Archive for August, 2008

God Does Not “Overlook” Our Sin

Posted in Doctrine, My Journey on August 31, 2008 by Sarah Long

Growing up in the Church of Christ, I thought that after baptism, every time I sinned, I had to pray to God for forgiveness. In response, the ever-patient and forgiving God would wipe my slate clean (the slate on which He kept track of my demerits) because of His inexplicable love for me. So every time I prayed for forgiveness, I was starting over – getting a second chance. One of the most difficult things to understand was why God would be willing to pass out “second” chances when we all knew I was on chance number five million. It was my job to stop sinning. Sanctification was understood in terms of the most basic definition of the word – a setting apart. So when God sanctified me, He excluded me from the class of people who are the “world” and included me instead in the class of people who make up his church. So I lost my sanctification every time I sinned and was re-sanctified every time I was forgiven.

When I became a Calvinist, I believed something a bit different. I believed that God had chosen me specifically (and many other people) out of the entire human family to be saved from my sin. I believed that because I was one of the chosen ones, it was impossible for me to die without having repented of all sin. The repentance and forgiveness still worked basically the same way in my new belief system. The reason God kept giving me chances was that He had chosen to save me, and His will would prevail even over my sinfulness. My sanctification was something that God was working out in my life so that I will sin less and less as my life goes on. However, I could not expect to reach complete sanctification in this life.

Now that I’m Catholic, I understand this entire process differently. I do not believe that God ever “overlooks” my sin. He forgives it, yes. But He doesn’t ever pretend it doesn’t exist or that it didn’t happen. He looks unflinchingly on what I am and sees both what I was designed to be and the horror that I have become. God works my sanctification, declaring me righteous only after I become truly holy. My holiness may be achieved in this life or after it (in Purgatory), but it will be achieved. (This, incidentally, is why I find Purgatory comforting, rather than scary.) The good news of Christianity is that it’s not my job to make myself perfect, but God’s. And the great promise is that God will not give up on my sanctification.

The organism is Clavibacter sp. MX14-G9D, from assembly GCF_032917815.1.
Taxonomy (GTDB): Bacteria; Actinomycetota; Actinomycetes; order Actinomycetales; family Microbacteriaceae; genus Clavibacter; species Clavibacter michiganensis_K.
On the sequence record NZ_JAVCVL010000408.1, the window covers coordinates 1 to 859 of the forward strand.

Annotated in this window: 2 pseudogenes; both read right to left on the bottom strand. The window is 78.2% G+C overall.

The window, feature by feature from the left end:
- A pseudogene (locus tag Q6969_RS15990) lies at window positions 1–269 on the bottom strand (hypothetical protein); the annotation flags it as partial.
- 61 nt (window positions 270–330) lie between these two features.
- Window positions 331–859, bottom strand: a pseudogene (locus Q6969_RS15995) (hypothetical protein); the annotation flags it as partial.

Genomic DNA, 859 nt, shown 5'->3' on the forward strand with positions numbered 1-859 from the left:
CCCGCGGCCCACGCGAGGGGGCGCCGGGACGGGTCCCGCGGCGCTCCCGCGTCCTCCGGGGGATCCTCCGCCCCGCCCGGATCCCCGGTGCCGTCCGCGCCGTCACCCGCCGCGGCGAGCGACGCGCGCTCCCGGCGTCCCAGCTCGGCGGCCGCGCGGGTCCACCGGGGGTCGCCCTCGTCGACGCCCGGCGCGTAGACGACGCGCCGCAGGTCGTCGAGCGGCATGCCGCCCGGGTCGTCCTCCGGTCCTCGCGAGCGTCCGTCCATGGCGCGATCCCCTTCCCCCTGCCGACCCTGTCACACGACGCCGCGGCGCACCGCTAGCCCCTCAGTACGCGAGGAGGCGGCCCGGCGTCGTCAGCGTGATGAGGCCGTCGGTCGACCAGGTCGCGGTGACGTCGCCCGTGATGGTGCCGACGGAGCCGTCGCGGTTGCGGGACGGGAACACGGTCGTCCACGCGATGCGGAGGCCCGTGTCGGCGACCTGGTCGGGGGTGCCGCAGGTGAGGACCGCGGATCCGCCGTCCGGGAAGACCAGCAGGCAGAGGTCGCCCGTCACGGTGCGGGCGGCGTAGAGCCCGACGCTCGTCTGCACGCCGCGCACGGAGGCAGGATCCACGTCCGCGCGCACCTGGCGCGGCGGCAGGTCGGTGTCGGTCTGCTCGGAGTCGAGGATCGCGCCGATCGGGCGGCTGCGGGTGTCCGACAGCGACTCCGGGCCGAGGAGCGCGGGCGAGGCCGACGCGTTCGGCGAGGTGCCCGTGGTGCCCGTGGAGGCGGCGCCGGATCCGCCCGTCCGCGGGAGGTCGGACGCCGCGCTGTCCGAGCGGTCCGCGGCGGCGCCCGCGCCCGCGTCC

Advertisements

Poor in Spirit

Posted in Books, I couldn't have said it better on August 18, 2008 by Sarah Long

From Jesus of Nazareth by Pope Benedict XVI, in the section on the Beatitudes.

The poverty of which this tradition speaks is never a purely material phenomenon. Purely material poverty does not bring salvation, though of course those who are disadvantaged in this world may count on God’s goodness in a particular way. But the heart of those who have nothing can be hardened, poisoned, evil — interiorly full of greed for material things, forgetful of God, covetous of external possessions.

On the other hand, the poverty spoken of here is not a purely spiritual attitude, either. Admittedly, not everyone is called to the radicalism with which so many true Christians — from Anthony, father of monasticism, to Francis of Assisi, down to the exemplary poor of our era — have lived and continue to live their poverty as a model for us. But in order to be the community of Jesus’ poor, the Church has constant need of the great ascetics. She needs the communities that follow them, living out poverty and simplicity so as to display to us the truth of the Beatitudes. She needs them to wake everyone up to the fact that possession is all about service, to contrast the culture of affluence with the culture of inner freedom, and thereby to create the conditions for social justice as well.

The Sermon on the Mount is not a social program per se, to be sure. But it is only when the great inspiration it gives us vitally influences our thought and our action, only when faith generates the strength of renunciation and responsibility for our neighbor and for the whole of society — only then can social justice grow, too